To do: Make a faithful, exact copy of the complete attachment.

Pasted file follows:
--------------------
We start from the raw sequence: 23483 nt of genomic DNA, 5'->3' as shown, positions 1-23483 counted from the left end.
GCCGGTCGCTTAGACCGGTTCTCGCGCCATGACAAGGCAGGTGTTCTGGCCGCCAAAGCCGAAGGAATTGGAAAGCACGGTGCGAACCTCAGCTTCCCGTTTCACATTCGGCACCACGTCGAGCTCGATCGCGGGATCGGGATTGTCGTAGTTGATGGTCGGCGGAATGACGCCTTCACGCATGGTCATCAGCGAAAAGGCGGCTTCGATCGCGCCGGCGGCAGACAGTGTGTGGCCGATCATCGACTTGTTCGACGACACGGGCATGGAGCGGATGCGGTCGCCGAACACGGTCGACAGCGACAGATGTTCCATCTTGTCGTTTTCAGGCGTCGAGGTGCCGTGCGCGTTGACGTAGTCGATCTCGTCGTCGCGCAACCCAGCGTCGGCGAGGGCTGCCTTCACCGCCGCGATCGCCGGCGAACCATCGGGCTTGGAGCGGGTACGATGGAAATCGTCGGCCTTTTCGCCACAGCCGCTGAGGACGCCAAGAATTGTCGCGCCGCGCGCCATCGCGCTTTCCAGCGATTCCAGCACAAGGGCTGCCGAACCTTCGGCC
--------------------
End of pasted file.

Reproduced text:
We start from the raw sequence: 23483 nt of genomic DNA, 5'->3' as shown, positions 1-23483 counted from the left end.
GCCGGTCGCTTAGACCGGTTCTCGCGCCATGACAAGGCAGGTGTTCTGGCCGCCAAAGCCGAAGGAATTGGAAAGCACGGTGCGAACCTCAGCTTCCCGTTTCACATTCGGCACCACGTCGAGCTCGATCGCGGGATCGGGATTGTCGTAGTTGATGGTCGGCGGAATGACGCCTTCACGCATGGTCATCAGCGAAAAGGCGGCTTCGATCGCGCCGGCGGCAGACAGTGTGTGGCCGATCATCGACTTGTTCGACGACACGGGCATGGAGCGGATGCGGTCGCCGAACACGGTCGACAGCGACAGATGTTCCATCTTGTCGTTTTCAGGCGTCGAGGTGCCGTGCGCGTTGACGTAGTCGATCTCGTCGTCGCGCAACCCAGCGTCGGCGAGGGCTGCCTTCACCGCCGCGATCGCCGGCGAACCATCGGGCTTGGAGCGGGTACGATGGAAATCGTCGGCCTTTTCGCCACAGCCGCTGAGGACGCCAAGAATTGTCGCGCCGCGCGCCATCGCGCTTTCCAGCGATTCCAGCACAAGGGCTGCCGAACCTTCGGCC